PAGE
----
Session Abstract: This panel explores the construction of the new, empowered subjecthood and its intersection with the politics of gender, class, and transnational and neoliberal conditions in Bangladesh. It pays specific attention to social movements, visual culture, and modernization projects to examine the complex play of emerging identities which are objects of neoliberal development policies and structural inequities.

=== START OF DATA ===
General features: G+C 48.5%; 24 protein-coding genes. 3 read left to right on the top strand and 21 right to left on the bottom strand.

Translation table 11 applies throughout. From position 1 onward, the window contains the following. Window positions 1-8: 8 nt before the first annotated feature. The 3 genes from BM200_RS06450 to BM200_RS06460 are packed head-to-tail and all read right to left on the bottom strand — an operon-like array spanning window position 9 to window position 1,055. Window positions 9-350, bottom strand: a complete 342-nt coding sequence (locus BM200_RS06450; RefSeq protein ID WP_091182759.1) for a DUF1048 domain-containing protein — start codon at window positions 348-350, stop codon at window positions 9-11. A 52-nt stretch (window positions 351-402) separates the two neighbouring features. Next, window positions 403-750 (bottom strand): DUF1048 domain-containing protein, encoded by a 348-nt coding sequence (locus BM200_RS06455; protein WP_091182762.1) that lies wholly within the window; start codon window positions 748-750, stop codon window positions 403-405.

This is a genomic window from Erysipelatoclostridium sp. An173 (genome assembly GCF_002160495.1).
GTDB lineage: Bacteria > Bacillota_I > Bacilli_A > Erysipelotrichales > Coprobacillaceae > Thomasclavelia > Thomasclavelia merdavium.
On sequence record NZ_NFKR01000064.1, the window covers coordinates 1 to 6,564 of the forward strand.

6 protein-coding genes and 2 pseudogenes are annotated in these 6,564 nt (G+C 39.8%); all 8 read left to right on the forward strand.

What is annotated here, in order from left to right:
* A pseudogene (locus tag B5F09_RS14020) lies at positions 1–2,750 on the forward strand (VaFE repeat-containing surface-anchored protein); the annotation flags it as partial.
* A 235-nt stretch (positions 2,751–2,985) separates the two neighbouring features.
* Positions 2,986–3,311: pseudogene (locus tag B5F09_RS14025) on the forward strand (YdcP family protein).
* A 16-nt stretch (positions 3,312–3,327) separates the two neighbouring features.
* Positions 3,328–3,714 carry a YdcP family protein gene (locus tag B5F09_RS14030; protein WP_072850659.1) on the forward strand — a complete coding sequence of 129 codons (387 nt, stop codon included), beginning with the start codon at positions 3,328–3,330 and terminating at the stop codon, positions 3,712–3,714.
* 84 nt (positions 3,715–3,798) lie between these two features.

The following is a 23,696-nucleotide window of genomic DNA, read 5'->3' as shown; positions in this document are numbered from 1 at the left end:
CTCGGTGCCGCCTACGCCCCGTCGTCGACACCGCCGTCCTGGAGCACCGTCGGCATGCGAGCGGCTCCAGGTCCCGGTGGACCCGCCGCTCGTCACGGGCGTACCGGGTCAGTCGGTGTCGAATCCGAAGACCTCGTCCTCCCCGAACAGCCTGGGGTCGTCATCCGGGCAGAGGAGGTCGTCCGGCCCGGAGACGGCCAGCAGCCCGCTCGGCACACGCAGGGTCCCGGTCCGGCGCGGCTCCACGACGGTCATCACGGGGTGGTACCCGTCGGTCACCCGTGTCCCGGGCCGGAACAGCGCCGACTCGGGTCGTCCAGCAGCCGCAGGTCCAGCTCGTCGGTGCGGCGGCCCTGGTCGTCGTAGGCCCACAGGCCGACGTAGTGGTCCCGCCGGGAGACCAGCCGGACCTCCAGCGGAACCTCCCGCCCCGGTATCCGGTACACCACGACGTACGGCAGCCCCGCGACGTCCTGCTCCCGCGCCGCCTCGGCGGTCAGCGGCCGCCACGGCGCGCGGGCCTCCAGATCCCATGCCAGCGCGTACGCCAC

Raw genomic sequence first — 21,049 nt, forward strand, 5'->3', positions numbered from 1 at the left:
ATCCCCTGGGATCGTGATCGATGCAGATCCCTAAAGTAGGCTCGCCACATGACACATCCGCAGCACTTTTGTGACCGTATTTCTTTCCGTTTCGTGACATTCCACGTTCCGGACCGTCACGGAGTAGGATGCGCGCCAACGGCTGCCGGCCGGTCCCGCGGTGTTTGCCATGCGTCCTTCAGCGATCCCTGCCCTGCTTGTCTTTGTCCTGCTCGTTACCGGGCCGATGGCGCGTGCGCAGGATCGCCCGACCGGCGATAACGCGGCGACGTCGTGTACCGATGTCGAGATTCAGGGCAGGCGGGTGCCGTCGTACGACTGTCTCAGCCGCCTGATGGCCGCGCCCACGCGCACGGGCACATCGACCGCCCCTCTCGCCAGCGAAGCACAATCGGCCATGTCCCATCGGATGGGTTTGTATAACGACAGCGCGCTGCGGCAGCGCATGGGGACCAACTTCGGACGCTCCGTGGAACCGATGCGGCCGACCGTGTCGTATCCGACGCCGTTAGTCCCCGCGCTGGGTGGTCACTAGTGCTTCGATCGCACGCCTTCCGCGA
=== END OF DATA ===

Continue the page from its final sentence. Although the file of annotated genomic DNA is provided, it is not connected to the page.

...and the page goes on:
Drawing on two documentary films – The Rising Silence and The Poison Thorn – the first paper investigates contradictory notions of women’s subjectivity in visual media representing women as emancipated subjects of neoliberalism or victimized objects of culture, and asks how these intersect with shifting notions of local/global patriarchies, corporate globalization, feminist solidarity, and women’s empowerment in Bangladesh. The second paper examines three female characters from films – Nirontor, Runway, and Under Construction – to demonstrate how the visual representation of working-class Bangladeshi women transcends the virgin-whore dichotomy and popular male gaze theories. Drawing on ethnographic work with women garment workers in Bangladesh, the third paper suggests that feminist politics premised on liberal notions of religion as always regressive and by definition against women’s interests, allows academic and activist agendas to ignore the politics of class and transnational and neoliberal conditions under which factory workers labor. The fourth paper examines the road safety movement led by Bangladeshi youths in 2018 and unravels how this movement, on the one hand, demonstrates the way contemporary neoliberal repressive regimes adopt strategies to subsume gendered and classed grassroots protests and, on the other hand, reveals solidarity building practices.